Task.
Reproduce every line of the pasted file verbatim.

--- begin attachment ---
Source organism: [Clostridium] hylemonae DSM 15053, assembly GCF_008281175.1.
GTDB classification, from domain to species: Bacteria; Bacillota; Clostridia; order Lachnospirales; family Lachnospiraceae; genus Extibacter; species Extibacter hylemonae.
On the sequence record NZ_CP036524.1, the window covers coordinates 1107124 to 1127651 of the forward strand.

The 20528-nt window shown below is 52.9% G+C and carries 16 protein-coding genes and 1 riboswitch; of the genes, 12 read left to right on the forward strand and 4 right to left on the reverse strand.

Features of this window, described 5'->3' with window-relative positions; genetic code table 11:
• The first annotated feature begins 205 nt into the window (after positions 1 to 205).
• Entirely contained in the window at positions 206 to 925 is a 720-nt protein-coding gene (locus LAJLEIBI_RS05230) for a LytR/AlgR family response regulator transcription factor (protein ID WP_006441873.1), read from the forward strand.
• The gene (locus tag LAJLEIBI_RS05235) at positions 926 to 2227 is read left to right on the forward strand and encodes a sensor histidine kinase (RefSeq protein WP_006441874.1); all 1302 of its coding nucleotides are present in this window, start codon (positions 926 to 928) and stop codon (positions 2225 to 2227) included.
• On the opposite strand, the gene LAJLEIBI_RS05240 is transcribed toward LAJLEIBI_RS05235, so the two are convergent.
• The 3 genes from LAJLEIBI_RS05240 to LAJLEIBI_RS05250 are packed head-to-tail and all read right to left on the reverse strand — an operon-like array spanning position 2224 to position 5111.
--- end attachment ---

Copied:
Source organism: [Clostridium] hylemonae DSM 15053, assembly GCF_008281175.1.
GTDB classification, from domain to species: Bacteria; Bacillota; Clostridia; order Lachnospirales; family Lachnospiraceae; genus Extibacter; species Extibacter hylemonae.
On the sequence record NZ_CP036524.1, the window covers coordinates 1107124 to 1127651 of the forward strand.

The 20528-nt window shown below is 52.9% G+C and carries 16 protein-coding genes and 1 riboswitch; of the genes, 12 read left to right on the forward strand and 4 right to left on the reverse strand.

Features of this window, described 5'->3' with window-relative positions; genetic code table 11:
• The first annotated feature begins 205 nt into the window (after positions 1 to 205).
• Entirely contained in the window at positions 206 to 925 is a 720-nt protein-coding gene (locus LAJLEIBI_RS05230) for a LytR/AlgR family response regulator transcription factor (protein ID WP_006441873.1), read from the forward strand.
• The gene (locus tag LAJLEIBI_RS05235) at positions 926 to 2227 is read left to right on the forward strand and encodes a sensor histidine kinase (RefSeq protein WP_006441874.1); all 1302 of its coding nucleotides are present in this window, start codon (positions 926 to 928) and stop codon (positions 2225 to 2227) included.
• On the opposite strand, the gene LAJLEIBI_RS05240 is transcribed toward LAJLEIBI_RS05235, so the two are convergent.
• The 3 genes from LAJLEIBI_RS05240 to LAJLEIBI_RS05250 are packed head-to-tail and all read right to left on the reverse strand — an operon-like array spanning position 2224 to position 5111.